Apotex Inv. V. Wyeth LLC

Docket No. 2015-1871 (IPR2014-00115)

August 16, 2016


Brief Summary: PTAB final written decision of nonobviousness affirmed because “Apotex failed to explain why a skilled artisan ‘would have substituted tigecycline for minocycline’”.

Summary: Apotex appealed PTAB final written decision finding claims 1-23 of Wyeth’s (Pfizer’s) US 7,879,828 encompassing the antibiotic Tygacil® would not have been obvious. Representative claim 1 is directed to “[a] composition comprising tigecycline, lactose, and an acid selected from hydrochloric acid and gentisic acid, wherein the molar ration of tigecycline to lactose is between about 1:0.2 and about 1:5 and the pH of the composition in a solution is between about 3.0 and about 7.0.” The opinion explains that tigecycline degrades by oxidation at basic pH and by epimerization “[a]s the pH decreases” (“the epimer lacks the antibacterial efficacy of tigecycline”). The specification teaches that “the acid [of the claimed composition] minimizes oxidative degradation, and the carbohydrate [of the claimed composition] stabilizes the tigecycline against epimer formation at acidic pH.” IPR was instituted based on the combination of a Chinese patent application (“CN ‘550” (lyophilized tetracycline antibiotic (minocycline) with pH adjusting agent that can be lactose) and two non-patent references (“Pawelczyk” (addressing minocycline stability in a broad range of pHs (oxidation above pH 5)) and “Naggar” (rate of tetracycline epimerization, irreversible at pH 2-6, improved stabilization with solubilizers such as polysorbate 20, urea and thiourea)). The PTAB concluded in its final written decision, however, that “Apotex failed to explain why a skilled artisan ‘would have substituted tigecycline for minocycline in the CN ‘550 composition for any reason, much less in an attempt to make a lyophilized tigecycline composition that was stable against epimerization’” or “to combine [the three references], and use lactose, as a means for stabilization tigecycline against epimerization.” The FC opinion explained that the court reviews “the Board’s legal determinations de novo” (In re Elsner, FC 2004) and the “factual findings underlying those determinations” (e.g., what a reference teaches, reason to combine) “for substantial evidence” (In re Gartside, FC 2000). Apotex argued the Board improperly “imported an epimeric stability limitation into the claims, and thereby wrongly relied on the failure CN ‘550 to teach the epimeric stability of its composition” and “failed to consider any motivation to combine…beyond the problem the patentee was trying to solve, in contravention of KSR” (US 2007). The FC panel concluded the Board did not import epimeric stability into the claims but only considered it “during its obviousness analysis generally…in the context of assessing whether a skilled artisan would have been motivated to combine references.” It also concluded “the Board’s opinion” makes it “clear that it fully considered” other motivations (e.g., “tigecyline…was known to work where other antibiotics have failed”) as well as Apotex’s “unpersuasive” expert testimony. The FC opinion also stated that “there is not necessarily a motivation to substitute one antibiotic for a structurally related one when the prior-art antibiotic has a favorable stability profile, and there is nothing in the record here to show that the substitution would solve any other problem.” Apotex cited Senju (FC 2015) in its arguments, but FC panel explained that case “does not stand for the proposition that a skilled artisan would always be motivated to try later generation compounds in an old composition” but “turned on very specific factual findings”. It agreed with Apotex that “the Board did not expressly address” whether a skilled artisan would have been motivated to optimize the pH ranges in CN ‘550 or modified the same “because those ranges were commonly used in conventional injection solutions” but found “no reversible error in that omission in view of Apotex’s ultimate failure to establish why a skilled artisan would have been motivated to substitute tigecycline for minocycline, the dispositive issue here” (acknowledging “tigecylcine is closely related to minocycline structurally and in terms of benefit”). Thus, the Board decision was affirmed.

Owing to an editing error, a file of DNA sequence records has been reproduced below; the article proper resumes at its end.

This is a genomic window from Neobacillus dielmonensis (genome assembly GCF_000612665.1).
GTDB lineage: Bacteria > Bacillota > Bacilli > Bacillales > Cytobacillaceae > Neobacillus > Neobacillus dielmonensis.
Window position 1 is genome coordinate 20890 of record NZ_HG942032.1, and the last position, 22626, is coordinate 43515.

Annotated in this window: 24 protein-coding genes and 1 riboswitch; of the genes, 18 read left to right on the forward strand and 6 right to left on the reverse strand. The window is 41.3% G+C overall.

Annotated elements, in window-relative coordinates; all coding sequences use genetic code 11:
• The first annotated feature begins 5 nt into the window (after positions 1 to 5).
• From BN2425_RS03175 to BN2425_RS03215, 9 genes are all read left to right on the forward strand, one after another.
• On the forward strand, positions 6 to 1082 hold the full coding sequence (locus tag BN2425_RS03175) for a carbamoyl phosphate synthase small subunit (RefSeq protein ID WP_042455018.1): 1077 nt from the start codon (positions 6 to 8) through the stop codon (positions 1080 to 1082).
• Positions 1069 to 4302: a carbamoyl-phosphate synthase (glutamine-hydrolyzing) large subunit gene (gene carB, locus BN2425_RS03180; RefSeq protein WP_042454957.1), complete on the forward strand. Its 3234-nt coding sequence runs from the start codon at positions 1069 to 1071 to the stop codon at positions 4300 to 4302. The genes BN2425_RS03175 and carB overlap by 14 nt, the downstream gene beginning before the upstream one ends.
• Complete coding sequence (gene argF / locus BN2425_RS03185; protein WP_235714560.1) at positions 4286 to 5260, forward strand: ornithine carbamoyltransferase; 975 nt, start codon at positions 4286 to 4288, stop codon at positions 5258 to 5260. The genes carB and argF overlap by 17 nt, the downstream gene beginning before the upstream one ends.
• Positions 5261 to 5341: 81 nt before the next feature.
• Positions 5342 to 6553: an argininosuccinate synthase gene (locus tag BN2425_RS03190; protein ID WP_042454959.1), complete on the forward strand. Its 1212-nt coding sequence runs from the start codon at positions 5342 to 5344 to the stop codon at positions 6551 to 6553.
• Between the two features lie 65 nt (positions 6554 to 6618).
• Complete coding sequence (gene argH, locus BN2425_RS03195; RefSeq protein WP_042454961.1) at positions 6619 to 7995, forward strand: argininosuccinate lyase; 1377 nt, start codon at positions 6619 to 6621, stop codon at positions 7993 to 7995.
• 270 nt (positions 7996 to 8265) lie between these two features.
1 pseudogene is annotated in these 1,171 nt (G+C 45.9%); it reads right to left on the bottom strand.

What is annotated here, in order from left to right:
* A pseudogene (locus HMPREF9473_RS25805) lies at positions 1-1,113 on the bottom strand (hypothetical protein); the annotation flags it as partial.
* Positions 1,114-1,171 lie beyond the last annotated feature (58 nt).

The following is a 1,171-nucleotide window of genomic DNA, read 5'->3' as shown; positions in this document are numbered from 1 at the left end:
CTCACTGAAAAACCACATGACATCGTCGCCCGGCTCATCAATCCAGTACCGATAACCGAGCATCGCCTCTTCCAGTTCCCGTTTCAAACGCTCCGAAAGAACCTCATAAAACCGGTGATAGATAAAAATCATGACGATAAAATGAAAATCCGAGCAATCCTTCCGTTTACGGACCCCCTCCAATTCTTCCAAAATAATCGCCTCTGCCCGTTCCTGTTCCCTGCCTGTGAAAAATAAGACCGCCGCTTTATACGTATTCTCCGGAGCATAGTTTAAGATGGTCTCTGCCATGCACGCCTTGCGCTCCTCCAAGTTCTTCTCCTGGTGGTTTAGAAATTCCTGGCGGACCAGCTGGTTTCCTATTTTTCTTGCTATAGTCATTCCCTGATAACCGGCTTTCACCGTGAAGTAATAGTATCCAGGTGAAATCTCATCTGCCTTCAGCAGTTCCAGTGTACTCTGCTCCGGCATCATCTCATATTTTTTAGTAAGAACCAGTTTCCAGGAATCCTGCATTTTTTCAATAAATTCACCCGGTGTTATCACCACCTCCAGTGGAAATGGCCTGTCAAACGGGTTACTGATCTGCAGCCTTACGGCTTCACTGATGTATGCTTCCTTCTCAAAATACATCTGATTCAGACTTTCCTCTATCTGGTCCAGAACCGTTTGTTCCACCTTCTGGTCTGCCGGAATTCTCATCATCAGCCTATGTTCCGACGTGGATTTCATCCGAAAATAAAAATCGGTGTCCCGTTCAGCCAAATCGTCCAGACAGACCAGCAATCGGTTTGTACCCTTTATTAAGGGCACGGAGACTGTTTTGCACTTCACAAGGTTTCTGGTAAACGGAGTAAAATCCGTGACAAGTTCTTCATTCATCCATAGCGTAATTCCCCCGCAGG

This entry was posted in Claim Construction, Generics / ANDA, Inter Parties Review (IPR), IPR, Obviousness. Bookmark the permalink.

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